Recreation visitation and cost data at three reservoirs in the Ohio River Valley (Rough River, Dewey, and Winton Woods) were analyzed in an attempt to derive a method by which the optimum level of reservoir recreation development could be determined by marginal economic analysis.
The visitation data were used to determine factors expressing the time distribution of facility use, capacity coefficients, and realized benefits. The cost data were used to estimate annual cost, and marginal cost as functions of annual visitation. Marginal cost and marginal benefit data were combined to find the optimum size.
Potential visitation to Winton Woods was estimated, and the marginal benefit per visitor was estimated from travel costs. The potential visitation was combined with the distribution factors for Rough River and Dewey to get the time distribution of reservoir use. Actual visitation was combined with the distribution factors at Winton Woods to get the time distribution of use at actual conditions. These two relationships allowed the reduction in potential benefits due to crowding to be estimated.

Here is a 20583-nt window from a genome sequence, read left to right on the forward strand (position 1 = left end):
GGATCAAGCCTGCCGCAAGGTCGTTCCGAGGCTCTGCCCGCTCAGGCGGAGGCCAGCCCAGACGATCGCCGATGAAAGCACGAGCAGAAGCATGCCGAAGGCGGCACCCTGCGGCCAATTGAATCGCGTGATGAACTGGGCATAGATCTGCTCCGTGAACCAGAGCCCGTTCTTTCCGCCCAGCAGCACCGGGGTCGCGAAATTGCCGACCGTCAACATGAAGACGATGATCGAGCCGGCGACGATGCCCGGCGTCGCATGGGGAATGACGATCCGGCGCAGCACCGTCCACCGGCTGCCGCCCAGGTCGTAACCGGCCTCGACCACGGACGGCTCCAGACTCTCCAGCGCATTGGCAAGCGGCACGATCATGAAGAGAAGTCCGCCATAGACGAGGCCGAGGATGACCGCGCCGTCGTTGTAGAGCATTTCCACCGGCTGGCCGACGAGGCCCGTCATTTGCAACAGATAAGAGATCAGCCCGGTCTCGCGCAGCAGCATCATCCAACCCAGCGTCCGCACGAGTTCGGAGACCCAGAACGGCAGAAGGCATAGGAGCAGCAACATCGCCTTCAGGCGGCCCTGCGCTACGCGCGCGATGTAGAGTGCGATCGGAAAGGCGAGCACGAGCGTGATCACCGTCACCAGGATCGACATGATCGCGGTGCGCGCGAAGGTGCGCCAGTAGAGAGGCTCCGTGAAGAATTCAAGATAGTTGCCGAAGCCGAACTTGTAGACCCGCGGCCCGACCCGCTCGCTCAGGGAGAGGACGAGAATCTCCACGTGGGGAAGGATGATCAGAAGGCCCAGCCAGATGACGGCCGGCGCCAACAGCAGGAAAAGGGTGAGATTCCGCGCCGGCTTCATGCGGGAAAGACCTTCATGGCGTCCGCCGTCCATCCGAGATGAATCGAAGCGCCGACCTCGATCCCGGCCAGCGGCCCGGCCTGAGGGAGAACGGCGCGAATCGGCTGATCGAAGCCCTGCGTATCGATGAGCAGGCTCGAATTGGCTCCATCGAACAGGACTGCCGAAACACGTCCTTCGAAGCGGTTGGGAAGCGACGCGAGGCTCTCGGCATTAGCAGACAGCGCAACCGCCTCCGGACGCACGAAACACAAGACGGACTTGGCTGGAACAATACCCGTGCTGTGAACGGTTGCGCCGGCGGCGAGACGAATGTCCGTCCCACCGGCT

The marginal cost curves are combined with the marginal benefit curves to find the optimum visitation to a site. This optimum visitation implies a required reservoir size which can be estimated by use of the distribution factors and capacity coefficients. The required cost for these facilities and the realized benefits can also be estimated.
Digital Object Identifier (DOI)
"Application of Marginal Economic Analysis to Reservoir Recreation Planning" is based on research performed as part of a project entitled "The Economic Impact of Flood Control Reservoirs" (OWRR Project No. A-006-KY) sponsored by the University of Kentucky Water Resources Institute and supported in part by funds provided by the United States Department of Interior as authorized under the Water Resources Research Act of 1964, Public Law 88-379.
Sirles, John Ellis III and James, L. Douglas, "Application of Marginal Economic Analysis to Reservoir Recreation Planning" (1968). KWRRI Research Reports. 181.